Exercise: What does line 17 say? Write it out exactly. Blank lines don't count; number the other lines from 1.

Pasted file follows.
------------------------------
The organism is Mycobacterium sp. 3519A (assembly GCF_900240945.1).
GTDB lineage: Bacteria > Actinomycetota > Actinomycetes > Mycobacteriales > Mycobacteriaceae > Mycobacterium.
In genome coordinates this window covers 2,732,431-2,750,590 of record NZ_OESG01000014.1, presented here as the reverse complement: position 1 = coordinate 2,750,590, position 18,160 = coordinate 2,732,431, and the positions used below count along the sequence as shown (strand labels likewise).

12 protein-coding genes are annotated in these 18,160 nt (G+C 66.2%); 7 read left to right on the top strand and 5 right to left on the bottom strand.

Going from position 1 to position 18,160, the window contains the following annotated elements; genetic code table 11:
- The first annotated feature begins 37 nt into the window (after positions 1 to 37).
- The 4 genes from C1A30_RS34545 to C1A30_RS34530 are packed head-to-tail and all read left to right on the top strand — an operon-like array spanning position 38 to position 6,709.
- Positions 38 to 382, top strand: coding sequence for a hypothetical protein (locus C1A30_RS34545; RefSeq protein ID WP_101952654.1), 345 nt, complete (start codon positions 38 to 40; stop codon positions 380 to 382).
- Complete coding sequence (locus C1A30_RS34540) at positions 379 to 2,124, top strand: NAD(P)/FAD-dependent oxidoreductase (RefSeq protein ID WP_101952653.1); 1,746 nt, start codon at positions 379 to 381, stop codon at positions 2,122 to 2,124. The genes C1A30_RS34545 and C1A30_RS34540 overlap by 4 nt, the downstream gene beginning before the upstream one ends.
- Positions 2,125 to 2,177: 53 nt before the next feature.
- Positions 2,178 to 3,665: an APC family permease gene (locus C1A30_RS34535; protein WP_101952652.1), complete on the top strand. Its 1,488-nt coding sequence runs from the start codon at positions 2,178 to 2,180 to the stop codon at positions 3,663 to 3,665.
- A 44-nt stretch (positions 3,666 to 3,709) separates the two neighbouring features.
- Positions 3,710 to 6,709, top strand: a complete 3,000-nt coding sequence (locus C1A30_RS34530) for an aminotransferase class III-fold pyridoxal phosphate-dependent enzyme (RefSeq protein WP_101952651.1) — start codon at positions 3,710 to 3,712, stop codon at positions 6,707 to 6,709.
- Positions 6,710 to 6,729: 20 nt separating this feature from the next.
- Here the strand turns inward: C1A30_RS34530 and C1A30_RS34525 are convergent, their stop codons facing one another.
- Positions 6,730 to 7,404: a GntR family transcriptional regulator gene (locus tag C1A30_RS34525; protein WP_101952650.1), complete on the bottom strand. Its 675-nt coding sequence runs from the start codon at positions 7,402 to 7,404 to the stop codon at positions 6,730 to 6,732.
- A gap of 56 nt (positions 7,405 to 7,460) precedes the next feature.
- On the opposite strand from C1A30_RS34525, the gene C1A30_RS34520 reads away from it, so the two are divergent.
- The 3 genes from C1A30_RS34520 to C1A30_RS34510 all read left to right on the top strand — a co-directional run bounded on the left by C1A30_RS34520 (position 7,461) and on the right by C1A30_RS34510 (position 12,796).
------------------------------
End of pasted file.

- A gap of 56 nt (positions 7,405 to 7,460) precedes the next feature.